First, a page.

I understood as a child - My understanding was feeble and imperfect. I had narrow and imperfect views of things. I knew little. I fixed my attention on objects which I now see to be of little value. I acquired knowledge which has vanished, or which has sunk in the superior intelligence of riper years. "I was affected as a child. I was thrown into a transport of joy or grief on the slightest occasions, which manly reason taught me to despise" - Doddridge.

I thought as a child - Margin, "Reasoned." The word may mean either. I thought, argued, reasoned in a weak and inconclusive manner. My thoughts, and plans, and argumentations were puerile, and such as I now see to be short-sighted and erroneous. Thus, it will be with our thoughts compared to heaven. There will be, doubtless, as much difference between our present knowledge, and plans, and views, and those which we shall have in heaven, as there is between the plans and views of a child and those of a man. Just before his death, Sir Isaac Newton made this remark: "I do not know what I may appear to the world; but to myself I seem to have been only like a boy playing on the sea-shore, and diverting myself by now and then finding a smoother pebble or a prettier shell than ordinary, while the great ocean of truth lay all undiscovered before me" - Brewster's Life of Newton, pp. 300, 301. Ed. New York, 1832.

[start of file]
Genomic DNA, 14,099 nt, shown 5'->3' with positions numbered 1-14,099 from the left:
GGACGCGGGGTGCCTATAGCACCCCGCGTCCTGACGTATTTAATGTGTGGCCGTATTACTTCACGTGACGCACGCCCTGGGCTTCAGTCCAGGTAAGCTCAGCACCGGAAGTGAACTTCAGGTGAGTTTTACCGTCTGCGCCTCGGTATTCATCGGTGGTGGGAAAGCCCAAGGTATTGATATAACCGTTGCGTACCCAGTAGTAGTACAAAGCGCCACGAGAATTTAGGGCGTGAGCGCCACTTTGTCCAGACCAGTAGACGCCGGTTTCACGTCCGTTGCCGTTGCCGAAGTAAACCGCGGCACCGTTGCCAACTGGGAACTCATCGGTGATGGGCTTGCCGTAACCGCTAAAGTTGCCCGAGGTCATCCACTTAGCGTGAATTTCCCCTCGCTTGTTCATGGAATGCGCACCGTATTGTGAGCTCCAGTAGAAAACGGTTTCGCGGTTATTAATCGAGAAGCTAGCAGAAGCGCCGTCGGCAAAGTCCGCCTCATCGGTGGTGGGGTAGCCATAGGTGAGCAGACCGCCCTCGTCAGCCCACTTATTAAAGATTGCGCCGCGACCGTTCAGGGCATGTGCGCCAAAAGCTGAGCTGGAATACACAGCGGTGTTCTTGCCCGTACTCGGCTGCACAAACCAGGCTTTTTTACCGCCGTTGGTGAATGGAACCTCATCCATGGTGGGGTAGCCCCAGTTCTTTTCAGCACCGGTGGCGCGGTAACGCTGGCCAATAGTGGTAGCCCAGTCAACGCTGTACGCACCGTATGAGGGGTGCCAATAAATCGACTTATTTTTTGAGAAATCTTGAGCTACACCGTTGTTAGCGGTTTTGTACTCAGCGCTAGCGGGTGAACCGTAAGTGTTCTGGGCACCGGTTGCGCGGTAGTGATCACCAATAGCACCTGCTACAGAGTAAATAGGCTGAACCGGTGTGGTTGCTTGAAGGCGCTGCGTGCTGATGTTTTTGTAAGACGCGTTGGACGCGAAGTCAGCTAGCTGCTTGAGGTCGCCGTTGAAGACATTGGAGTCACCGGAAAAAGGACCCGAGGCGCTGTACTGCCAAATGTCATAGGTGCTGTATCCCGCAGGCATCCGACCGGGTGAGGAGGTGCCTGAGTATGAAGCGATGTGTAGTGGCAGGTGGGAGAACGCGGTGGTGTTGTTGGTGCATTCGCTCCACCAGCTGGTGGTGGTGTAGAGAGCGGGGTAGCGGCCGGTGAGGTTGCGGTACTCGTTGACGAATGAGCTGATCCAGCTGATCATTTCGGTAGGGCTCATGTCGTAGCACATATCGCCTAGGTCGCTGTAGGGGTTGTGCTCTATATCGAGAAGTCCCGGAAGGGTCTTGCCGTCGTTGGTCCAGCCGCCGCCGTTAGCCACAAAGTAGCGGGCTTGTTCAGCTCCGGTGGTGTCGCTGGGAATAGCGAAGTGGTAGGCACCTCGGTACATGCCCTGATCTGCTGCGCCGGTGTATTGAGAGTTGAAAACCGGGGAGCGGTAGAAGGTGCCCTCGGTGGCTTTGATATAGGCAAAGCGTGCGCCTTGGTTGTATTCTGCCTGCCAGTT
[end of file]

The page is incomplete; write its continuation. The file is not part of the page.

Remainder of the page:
1 Corinthians 13:11 Parallel Commentaries

Library
The Future State a Self-Conscious State.
1 Cor. xiii. 12.--"Now I know in part; but then shall I know even as also I am known." The apostle Paul made this remark with reference to the blessedness of the Christian in eternity. Such assertions are frequent in the Scriptures. This same apostle, whose soul was so constantly dilated with the expectation of the beatific vision, assures the Corinthians, in another passage in this epistle, that "eye hath not seen, nor ear heard, neither have entered into the heart of man the things which God hath
William G.T. Shedd—Sermons to the Natural Man

1 Corinthians xiii. 11